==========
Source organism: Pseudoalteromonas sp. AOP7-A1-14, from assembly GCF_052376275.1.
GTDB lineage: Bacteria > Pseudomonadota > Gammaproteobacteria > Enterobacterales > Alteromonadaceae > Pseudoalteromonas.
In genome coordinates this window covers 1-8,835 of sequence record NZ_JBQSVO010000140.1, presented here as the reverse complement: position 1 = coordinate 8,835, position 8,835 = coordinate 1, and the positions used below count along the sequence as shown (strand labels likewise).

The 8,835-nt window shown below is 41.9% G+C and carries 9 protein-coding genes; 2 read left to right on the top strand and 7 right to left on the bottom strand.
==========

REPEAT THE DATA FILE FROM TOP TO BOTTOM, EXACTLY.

Source organism: Pseudoalteromonas sp. AOP7-A1-14, from assembly GCF_052376275.1.
GTDB lineage: Bacteria > Pseudomonadota > Gammaproteobacteria > Enterobacterales > Alteromonadaceae > Pseudoalteromonas.
In genome coordinates this window covers 1-8,835 of sequence record NZ_JBQSVO010000140.1, presented here as the reverse complement: position 1 = coordinate 8,835, position 8,835 = coordinate 1, and the positions used below count along the sequence as shown (strand labels likewise).

The 8,835-nt window shown below is 41.9% G+C and carries 9 protein-coding genes; 2 read left to right on the top strand and 7 right to left on the bottom strand.